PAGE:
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Cybersecurity Considerations for Crestron VC-4

Cybersecurity Considerations for Crestron VC-4

Crestron® Virtual Control (VC-4) is a Linux-based control platform for enterprise applications that can be used in place of traditional hardware‑based Crestron control systems.   The VC-4 platform controls multiple rooms over the network from a single, centralized location. Cloud‑based monitoring is also available through XiO Cloud, Crestron’s IoT (Internet of Things) monitoring system.

Readers should note that the Crestron VC-4 is not, as shipped, a secured platform. But rather, has the ability to be secured. Without going too deep into the differences between Alma Linux versus Rocky Linux, let’s just say, it’s not easy, and you will want an experienced Linux administrator to secure the device.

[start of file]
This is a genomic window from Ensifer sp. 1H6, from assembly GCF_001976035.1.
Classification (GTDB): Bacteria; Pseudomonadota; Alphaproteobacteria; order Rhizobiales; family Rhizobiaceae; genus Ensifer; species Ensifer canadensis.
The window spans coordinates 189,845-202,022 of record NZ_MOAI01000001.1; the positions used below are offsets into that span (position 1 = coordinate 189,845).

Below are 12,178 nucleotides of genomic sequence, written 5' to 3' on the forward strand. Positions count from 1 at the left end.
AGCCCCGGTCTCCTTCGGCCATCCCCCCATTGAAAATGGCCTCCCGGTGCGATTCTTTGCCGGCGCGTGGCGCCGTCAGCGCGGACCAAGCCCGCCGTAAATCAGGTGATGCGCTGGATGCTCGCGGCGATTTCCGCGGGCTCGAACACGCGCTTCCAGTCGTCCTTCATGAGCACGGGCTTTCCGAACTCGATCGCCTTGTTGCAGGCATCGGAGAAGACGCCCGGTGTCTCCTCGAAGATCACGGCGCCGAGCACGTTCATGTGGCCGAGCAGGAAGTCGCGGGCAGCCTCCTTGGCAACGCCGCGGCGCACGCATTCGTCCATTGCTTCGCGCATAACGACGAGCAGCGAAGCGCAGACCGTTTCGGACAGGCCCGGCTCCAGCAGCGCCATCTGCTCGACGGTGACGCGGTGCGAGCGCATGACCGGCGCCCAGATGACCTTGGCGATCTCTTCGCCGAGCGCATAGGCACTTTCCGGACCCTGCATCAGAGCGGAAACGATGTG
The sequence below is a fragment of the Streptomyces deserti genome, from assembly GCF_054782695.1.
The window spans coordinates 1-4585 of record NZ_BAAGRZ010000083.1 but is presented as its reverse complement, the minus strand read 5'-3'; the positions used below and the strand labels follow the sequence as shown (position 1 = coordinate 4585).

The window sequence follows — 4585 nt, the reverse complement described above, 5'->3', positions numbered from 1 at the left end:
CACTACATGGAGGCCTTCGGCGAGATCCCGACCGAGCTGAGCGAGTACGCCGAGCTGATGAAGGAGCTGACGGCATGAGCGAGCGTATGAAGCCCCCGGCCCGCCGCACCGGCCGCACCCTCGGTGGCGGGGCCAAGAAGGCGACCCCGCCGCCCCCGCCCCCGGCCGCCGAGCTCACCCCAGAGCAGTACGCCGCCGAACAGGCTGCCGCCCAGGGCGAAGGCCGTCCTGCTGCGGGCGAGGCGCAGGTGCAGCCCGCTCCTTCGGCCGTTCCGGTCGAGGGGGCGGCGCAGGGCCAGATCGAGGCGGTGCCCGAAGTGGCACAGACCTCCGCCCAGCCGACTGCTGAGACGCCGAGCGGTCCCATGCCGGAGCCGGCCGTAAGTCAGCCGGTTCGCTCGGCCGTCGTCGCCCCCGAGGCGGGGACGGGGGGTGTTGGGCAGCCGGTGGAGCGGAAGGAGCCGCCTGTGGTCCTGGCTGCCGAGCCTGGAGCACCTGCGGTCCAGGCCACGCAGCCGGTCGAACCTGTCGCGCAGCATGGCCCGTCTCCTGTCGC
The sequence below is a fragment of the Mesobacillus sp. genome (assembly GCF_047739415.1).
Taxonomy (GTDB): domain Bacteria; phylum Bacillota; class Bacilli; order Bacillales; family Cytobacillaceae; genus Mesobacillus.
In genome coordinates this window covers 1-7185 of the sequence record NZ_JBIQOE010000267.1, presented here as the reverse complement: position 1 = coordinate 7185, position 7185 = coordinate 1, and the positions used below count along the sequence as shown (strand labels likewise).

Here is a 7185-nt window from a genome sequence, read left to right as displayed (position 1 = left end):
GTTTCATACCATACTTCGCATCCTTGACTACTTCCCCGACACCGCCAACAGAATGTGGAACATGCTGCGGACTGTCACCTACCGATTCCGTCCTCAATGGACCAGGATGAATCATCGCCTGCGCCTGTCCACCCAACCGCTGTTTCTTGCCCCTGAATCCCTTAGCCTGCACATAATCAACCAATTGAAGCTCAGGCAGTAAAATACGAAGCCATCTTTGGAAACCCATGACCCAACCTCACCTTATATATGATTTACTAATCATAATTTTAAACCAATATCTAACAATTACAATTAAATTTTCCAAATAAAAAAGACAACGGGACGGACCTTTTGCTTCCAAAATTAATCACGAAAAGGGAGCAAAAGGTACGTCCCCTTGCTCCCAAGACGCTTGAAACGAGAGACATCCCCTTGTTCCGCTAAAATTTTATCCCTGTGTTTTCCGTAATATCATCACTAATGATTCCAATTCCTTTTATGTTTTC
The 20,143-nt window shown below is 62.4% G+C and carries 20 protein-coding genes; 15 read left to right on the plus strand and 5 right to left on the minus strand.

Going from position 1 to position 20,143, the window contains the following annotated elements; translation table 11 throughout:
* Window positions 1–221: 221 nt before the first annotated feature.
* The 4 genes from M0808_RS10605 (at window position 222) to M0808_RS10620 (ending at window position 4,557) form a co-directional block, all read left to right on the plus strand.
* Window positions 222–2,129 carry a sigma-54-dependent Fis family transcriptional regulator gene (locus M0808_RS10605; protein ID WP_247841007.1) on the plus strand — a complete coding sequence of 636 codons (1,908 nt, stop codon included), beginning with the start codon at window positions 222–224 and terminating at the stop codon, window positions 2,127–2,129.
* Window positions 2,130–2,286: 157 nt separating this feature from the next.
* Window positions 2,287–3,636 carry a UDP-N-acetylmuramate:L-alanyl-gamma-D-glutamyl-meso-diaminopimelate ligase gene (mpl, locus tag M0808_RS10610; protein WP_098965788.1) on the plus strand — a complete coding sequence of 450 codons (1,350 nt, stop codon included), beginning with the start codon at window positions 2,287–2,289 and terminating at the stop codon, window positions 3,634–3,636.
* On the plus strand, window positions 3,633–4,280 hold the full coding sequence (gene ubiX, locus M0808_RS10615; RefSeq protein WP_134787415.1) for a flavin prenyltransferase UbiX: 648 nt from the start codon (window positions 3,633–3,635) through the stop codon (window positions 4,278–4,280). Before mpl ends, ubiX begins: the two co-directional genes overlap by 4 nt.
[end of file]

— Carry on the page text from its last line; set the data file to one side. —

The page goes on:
A properly hardened VC-4 server follows the popular C.I.A. triad of information security. C.I.A. stands for the Confidentiality, Integrity, and Availability of data. The C.I.A. triad of information security is an information security benchmark model used to evaluate the information security of an organization.

Here’s how the Crestron VC-4 falls in line with the C.I.A. data security triad:


The “C” in C.I.A. stands for “confidentiality”, and a key component of protecting information confidentiality is encryption. Encryption ensures that only authorized people (people who have the key) can read the information. Encryption of data can be at rest (in a computer folder or on a storage media), in transit (attached to an email, or using SFTP, or other transfer protocols,), or while open.

The Crestron Virtual Control server provides built-in support for Secure Sockets Layer (SSL) encryption. SSL ensures that the web browser and the Crestron Virtual Control connection is encrypted and secure.